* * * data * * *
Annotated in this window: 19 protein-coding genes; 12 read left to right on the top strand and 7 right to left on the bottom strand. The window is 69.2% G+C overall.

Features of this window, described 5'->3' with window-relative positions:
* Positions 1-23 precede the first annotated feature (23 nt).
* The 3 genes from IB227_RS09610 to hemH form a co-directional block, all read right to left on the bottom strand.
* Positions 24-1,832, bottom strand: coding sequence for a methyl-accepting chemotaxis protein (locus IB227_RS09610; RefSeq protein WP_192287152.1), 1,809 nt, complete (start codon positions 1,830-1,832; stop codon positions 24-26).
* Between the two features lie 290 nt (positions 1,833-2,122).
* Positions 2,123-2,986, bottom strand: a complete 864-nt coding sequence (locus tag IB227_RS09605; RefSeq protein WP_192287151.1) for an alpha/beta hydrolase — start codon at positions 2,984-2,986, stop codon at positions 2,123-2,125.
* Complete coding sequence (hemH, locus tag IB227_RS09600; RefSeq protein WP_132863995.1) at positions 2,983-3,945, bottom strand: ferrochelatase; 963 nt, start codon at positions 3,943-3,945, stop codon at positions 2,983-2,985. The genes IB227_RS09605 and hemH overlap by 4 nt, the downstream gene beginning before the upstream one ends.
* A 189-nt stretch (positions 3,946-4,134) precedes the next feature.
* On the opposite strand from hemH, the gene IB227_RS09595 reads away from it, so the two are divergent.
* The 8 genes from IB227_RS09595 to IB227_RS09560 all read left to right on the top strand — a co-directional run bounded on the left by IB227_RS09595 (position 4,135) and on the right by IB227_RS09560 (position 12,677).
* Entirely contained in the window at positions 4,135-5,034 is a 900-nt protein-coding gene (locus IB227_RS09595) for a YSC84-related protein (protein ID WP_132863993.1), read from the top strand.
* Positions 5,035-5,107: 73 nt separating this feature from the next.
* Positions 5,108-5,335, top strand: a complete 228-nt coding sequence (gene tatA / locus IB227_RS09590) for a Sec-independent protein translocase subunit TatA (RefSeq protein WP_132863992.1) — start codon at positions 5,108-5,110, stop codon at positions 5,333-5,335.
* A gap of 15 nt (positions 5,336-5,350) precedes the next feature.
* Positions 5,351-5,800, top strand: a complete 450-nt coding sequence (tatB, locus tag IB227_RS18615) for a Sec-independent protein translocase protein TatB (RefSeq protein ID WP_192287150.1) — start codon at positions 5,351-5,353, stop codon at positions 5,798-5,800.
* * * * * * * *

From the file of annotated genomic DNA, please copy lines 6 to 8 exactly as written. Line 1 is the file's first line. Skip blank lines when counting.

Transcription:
* Between the two features lie 290 nt (positions 1,833-2,122).
* Positions 2,123-2,986, bottom strand: a complete 864-nt coding sequence (locus tag IB227_RS09605; RefSeq protein WP_192287151.1) for an alpha/beta hydrolase — start codon at positions 2,984-2,986, stop codon at positions 2,123-2,125.
* Complete coding sequence (hemH, locus tag IB227_RS09600; RefSeq protein WP_132863995.1) at positions 2,983-3,945, bottom strand: ferrochelatase; 963 nt, start codon at positions 3,943-3,945, stop codon at positions 2,983-2,985. The genes IB227_RS09605 and hemH overlap by 4 nt, the downstream gene beginning before the upstream one ends.